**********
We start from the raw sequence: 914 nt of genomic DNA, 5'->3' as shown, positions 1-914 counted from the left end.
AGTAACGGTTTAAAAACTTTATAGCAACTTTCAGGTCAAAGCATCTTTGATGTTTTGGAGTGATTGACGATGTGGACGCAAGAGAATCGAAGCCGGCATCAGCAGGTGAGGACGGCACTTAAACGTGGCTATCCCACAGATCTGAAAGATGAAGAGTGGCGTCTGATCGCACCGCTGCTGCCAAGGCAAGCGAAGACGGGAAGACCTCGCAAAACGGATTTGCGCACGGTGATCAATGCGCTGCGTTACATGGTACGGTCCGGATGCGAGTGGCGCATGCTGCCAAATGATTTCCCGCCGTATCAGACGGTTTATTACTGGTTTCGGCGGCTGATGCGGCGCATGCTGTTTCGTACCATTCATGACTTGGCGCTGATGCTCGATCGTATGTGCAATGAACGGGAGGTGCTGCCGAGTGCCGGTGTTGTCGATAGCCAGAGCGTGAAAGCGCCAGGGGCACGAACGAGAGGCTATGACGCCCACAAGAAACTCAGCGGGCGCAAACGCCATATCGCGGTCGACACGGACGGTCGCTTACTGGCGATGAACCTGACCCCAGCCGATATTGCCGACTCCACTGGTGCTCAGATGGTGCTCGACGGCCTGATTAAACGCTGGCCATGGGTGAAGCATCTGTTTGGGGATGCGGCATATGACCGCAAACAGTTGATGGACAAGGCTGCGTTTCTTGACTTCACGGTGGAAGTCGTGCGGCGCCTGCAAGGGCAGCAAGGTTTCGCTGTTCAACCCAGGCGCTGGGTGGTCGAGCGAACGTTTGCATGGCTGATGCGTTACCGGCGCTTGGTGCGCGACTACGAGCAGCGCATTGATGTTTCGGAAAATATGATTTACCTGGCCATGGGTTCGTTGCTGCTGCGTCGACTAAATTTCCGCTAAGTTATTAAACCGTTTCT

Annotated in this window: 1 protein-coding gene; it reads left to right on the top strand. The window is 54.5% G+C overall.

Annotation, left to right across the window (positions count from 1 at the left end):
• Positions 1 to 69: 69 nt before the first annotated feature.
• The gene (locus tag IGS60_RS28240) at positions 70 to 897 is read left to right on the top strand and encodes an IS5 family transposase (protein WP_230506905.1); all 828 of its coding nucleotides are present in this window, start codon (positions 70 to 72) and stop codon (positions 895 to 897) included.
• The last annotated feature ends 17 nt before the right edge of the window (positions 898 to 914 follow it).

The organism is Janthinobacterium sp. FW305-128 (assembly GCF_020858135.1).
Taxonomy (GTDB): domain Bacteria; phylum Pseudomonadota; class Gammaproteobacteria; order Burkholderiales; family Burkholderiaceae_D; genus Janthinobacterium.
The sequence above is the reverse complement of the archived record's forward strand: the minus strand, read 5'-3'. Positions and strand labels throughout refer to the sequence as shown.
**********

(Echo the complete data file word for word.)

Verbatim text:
We start from the raw sequence: 914 nt of genomic DNA, 5'->3' as shown, positions 1-914 counted from the left end.
AGTAACGGTTTAAAAACTTTATAGCAACTTTCAGGTCAAAGCATCTTTGATGTTTTGGAGTGATTGACGATGTGGACGCAAGAGAATCGAAGCCGGCATCAGCAGGTGAGGACGGCACTTAAACGTGGCTATCCCACAGATCTGAAAGATGAAGAGTGGCGTCTGATCGCACCGCTGCTGCCAAGGCAAGCGAAGACGGGAAGACCTCGCAAAACGGATTTGCGCACGGTGATCAATGCGCTGCGTTACATGGTACGGTCCGGATGCGAGTGGCGCATGCTGCCAAATGATTTCCCGCCGTATCAGACGGTTTATTACTGGTTTCGGCGGCTGATGCGGCGCATGCTGTTTCGTACCATTCATGACTTGGCGCTGATGCTCGATCGTATGTGCAATGAACGGGAGGTGCTGCCGAGTGCCGGTGTTGTCGATAGCCAGAGCGTGAAAGCGCCAGGGGCACGAACGAGAGGCTATGACGCCCACAAGAAACTCAGCGGGCGCAAACGCCATATCGCGGTCGACACGGACGGTCGCTTACTGGCGATGAACCTGACCCCAGCCGATATTGCCGACTCCACTGGTGCTCAGATGGTGCTCGACGGCCTGATTAAACGCTGGCCATGGGTGAAGCATCTGTTTGGGGATGCGGCATATGACCGCAAACAGTTGATGGACAAGGCTGCGTTTCTTGACTTCACGGTGGAAGTCGTGCGGCGCCTGCAAGGGCAGCAAGGTTTCGCTGTTCAACCCAGGCGCTGGGTGGTCGAGCGAACGTTTGCATGGCTGATGCGTTACCGGCGCTTGGTGCGCGACTACGAGCAGCGCATTGATGTTTCGGAAAATATGATTTACCTGGCCATGGGTTCGTTGCTGCTGCGTCGACTAAATTTCCGCTAAGTTATTAAACCGTTTCT

Annotated in this window: 1 protein-coding gene; it reads left to right on the top strand. The window is 54.5% G+C overall.

Annotation, left to right across the window (positions count from 1 at the left end):
• Positions 1 to 69: 69 nt before the first annotated feature.
• The gene (locus tag IGS60_RS28240) at positions 70 to 897 is read left to right on the top strand and encodes an IS5 family transposase (protein WP_230506905.1); all 828 of its coding nucleotides are present in this window, start codon (positions 70 to 72) and stop codon (positions 895 to 897) included.
• The last annotated feature ends 17 nt before the right edge of the window (positions 898 to 914 follow it).

The organism is Janthinobacterium sp. FW305-128 (assembly GCF_020858135.1).
Taxonomy (GTDB): domain Bacteria; phylum Pseudomonadota; class Gammaproteobacteria; order Burkholderiales; family Burkholderiaceae_D; genus Janthinobacterium.
The sequence above is the reverse complement of the archived record's forward strand: the minus strand, read 5'-3'. Positions and strand labels throughout refer to the sequence as shown.